“What still rubs a lot of the opponents the wrong way is that Rubio and his team engaged in all the evasions and misleading salesmanship that inevitably come with this sort of legislation,” said Rich Lowry, the editor of National Review, citing, for instance, the strength of provisions requiring that immigrants learn English. He received updates by phone and in person from Mr. Rubio throughout the process.
Slowly, Mr. Rubio began publicly undermining his own legislation, at least in the eyes of his colleagues and their staffs.
Gang of Eight staff members said they had seen two competing factions (“Jekyll and Mr. Hyde,” quipped one) in Mr. Rubio’s operation. There was the version they saw in private meetings and Mr. Rubio’s policy team, always working hard and well prepared. At the same time, there was the public Mr. Rubio and his communications and political shop, subtly casting doubt on the bill.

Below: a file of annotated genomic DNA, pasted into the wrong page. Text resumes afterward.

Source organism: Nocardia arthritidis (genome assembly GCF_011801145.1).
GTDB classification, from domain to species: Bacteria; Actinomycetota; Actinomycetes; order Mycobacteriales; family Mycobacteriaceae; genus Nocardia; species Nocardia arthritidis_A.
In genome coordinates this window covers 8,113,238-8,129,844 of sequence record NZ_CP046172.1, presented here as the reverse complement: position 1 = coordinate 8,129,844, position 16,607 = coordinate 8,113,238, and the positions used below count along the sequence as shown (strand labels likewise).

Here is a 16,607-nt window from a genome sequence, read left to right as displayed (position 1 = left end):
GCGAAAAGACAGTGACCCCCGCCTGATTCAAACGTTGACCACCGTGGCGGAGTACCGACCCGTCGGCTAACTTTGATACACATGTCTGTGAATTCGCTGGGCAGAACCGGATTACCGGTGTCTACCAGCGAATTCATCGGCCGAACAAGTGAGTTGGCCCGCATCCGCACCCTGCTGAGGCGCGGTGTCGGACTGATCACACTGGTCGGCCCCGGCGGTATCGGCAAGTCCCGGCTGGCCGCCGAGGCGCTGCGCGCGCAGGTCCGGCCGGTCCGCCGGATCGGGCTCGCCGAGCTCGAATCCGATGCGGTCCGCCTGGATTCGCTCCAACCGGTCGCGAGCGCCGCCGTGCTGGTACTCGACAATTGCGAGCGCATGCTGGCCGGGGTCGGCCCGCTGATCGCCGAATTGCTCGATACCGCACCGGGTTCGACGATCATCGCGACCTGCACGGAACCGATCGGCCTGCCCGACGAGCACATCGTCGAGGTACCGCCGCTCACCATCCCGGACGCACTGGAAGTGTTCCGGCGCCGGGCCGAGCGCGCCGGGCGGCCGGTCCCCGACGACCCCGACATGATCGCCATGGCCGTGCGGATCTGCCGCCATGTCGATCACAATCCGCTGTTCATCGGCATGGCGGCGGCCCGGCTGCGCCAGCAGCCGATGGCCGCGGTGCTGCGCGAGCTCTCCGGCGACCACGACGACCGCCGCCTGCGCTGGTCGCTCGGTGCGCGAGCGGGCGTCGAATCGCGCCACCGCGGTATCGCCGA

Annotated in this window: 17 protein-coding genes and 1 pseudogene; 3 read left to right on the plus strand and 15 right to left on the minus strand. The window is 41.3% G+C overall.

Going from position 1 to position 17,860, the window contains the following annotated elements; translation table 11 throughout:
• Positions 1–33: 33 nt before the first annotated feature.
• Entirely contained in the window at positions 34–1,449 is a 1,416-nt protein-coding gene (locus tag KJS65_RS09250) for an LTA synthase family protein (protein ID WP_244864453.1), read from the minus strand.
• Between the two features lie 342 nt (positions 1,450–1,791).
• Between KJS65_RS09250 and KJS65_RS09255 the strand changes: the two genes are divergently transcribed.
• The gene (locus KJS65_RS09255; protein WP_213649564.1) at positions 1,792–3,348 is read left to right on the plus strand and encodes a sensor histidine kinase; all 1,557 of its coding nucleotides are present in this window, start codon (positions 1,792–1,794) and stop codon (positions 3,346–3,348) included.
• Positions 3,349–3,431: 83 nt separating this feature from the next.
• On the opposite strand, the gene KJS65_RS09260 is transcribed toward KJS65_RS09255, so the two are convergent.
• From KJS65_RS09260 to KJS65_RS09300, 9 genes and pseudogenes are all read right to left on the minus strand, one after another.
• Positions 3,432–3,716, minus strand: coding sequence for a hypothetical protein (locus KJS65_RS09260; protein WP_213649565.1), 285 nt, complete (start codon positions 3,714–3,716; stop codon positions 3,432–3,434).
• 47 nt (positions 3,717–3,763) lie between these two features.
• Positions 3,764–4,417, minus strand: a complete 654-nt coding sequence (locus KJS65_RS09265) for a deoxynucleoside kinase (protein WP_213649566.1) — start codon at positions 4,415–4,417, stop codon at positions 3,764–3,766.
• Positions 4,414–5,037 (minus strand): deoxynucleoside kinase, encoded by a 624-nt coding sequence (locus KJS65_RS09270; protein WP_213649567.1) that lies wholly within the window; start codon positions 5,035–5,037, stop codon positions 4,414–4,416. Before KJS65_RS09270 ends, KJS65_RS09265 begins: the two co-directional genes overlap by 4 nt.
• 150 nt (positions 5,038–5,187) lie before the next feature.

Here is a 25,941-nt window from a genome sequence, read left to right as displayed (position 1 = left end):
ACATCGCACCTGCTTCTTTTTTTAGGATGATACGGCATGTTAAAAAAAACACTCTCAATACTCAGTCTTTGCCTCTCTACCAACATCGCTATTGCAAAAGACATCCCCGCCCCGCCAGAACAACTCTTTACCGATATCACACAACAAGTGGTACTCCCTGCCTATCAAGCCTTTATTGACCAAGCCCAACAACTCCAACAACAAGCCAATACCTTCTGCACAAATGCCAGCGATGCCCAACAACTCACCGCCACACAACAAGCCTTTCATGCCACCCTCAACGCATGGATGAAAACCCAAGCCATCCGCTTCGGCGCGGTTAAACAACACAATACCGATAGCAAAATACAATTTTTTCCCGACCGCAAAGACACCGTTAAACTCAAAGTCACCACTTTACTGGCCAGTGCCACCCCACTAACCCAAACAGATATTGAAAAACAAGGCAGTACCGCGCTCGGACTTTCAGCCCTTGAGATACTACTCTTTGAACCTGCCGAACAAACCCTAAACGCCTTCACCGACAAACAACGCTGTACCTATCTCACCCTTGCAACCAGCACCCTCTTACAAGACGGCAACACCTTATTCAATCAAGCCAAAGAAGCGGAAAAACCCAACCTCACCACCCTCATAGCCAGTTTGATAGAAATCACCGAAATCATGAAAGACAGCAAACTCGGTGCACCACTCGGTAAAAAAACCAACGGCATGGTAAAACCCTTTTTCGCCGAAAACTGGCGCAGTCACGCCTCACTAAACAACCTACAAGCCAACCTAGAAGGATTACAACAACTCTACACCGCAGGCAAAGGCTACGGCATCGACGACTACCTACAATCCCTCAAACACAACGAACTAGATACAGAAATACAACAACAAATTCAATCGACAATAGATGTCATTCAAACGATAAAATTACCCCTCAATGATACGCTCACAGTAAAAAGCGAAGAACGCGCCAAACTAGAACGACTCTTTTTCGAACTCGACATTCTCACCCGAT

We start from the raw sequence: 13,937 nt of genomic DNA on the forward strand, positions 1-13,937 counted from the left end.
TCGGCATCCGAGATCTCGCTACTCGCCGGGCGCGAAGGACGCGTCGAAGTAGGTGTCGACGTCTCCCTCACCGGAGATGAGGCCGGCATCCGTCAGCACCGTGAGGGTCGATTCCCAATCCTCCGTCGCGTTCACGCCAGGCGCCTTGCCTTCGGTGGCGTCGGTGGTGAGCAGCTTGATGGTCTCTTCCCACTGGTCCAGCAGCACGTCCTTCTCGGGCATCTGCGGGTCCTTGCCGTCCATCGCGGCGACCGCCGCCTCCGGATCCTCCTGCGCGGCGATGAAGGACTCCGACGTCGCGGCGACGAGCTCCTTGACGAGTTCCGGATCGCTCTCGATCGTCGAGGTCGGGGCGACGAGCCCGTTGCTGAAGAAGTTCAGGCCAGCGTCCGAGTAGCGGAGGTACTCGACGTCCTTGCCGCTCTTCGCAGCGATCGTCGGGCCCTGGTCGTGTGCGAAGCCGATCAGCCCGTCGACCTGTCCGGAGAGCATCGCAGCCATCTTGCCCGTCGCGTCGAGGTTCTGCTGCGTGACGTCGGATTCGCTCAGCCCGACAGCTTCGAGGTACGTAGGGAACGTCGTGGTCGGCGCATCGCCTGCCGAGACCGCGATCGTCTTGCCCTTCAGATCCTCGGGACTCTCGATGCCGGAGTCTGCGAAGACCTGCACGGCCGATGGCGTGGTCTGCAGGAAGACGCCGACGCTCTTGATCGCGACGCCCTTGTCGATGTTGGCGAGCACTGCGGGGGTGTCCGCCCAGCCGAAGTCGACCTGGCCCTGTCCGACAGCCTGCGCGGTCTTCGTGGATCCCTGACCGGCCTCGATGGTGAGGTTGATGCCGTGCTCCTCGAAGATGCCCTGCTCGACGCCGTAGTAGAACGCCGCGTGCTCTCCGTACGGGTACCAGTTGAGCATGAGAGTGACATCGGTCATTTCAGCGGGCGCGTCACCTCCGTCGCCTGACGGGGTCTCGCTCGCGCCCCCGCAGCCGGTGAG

But the bill’s supporters needed him. And whenever he was pressed, Mr. Rubio argued that, as the senator with Tea Party credibility whose job was to sell the plan to the conservative base, he needed some cover and distance.
“I don’t know what you want me to do,” several Senate aides recalled Mr. Rubio saying. “We’re getting a lot of flak from the right wing, and this bill isn’t going anywhere if I can’t sell it.”
On the day the Senate finally passed the bill with broad bipartisan support in late June 2013, Mr. Rubio made his final impassioned pitch. Speaking on the Senate floor, he read from the poem on the base of the Statue of Liberty, before finally concluding: “Here, in America, generations of unfulfilled dreams will finally come to pass. And that’s why I support this reform. Not just because I believe in immigrants, but because I believe in America even more.”
When Mr. Rubio was done, his colleagues surrounded him, patting his back and telling him how proud they were.
But when the senators filed off the floor for an ebullient news conference to celebrate the bill’s hard-won passage, the Gang of Eight knew that Mr. Rubio had already moved on.